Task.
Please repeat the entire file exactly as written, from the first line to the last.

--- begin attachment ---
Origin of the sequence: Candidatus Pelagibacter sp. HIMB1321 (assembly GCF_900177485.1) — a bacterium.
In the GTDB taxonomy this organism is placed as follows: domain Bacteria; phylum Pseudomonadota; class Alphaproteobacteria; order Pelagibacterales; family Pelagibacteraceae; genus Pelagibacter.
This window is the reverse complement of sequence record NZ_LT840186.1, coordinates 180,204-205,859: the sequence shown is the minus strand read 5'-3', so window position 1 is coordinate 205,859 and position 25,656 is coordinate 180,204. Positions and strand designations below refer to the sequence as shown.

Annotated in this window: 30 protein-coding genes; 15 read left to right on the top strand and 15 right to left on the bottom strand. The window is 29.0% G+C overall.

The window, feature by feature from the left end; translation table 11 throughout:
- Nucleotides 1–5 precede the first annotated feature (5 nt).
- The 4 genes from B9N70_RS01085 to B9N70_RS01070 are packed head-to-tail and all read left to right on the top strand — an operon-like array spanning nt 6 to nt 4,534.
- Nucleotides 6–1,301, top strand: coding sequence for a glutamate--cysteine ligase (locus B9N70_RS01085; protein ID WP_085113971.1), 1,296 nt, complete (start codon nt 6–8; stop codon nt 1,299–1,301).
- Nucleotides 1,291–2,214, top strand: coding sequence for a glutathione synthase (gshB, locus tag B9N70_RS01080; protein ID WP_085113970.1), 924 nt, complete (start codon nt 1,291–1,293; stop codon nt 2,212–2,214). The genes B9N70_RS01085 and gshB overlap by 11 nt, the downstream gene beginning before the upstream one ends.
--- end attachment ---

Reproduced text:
Origin of the sequence: Candidatus Pelagibacter sp. HIMB1321 (assembly GCF_900177485.1) — a bacterium.
In the GTDB taxonomy this organism is placed as follows: domain Bacteria; phylum Pseudomonadota; class Alphaproteobacteria; order Pelagibacterales; family Pelagibacteraceae; genus Pelagibacter.
This window is the reverse complement of sequence record NZ_LT840186.1, coordinates 180,204-205,859: the sequence shown is the minus strand read 5'-3', so window position 1 is coordinate 205,859 and position 25,656 is coordinate 180,204. Positions and strand designations below refer to the sequence as shown.

Annotated in this window: 30 protein-coding genes; 15 read left to right on the top strand and 15 right to left on the bottom strand. The window is 29.0% G+C overall.

The window, feature by feature from the left end; translation table 11 throughout:
- Nucleotides 1–5 precede the first annotated feature (5 nt).
- The 4 genes from B9N70_RS01085 to B9N70_RS01070 are packed head-to-tail and all read left to right on the top strand — an operon-like array spanning nt 6 to nt 4,534.
- Nucleotides 6–1,301, top strand: coding sequence for a glutamate--cysteine ligase (locus B9N70_RS01085; protein ID WP_085113971.1), 1,296 nt, complete (start codon nt 6–8; stop codon nt 1,299–1,301).
- Nucleotides 1,291–2,214, top strand: coding sequence for a glutathione synthase (gshB, locus tag B9N70_RS01080; protein ID WP_085113970.1), 924 nt, complete (start codon nt 1,291–1,293; stop codon nt 2,212–2,214). The genes B9N70_RS01085 and gshB overlap by 11 nt, the downstream gene beginning before the upstream one ends.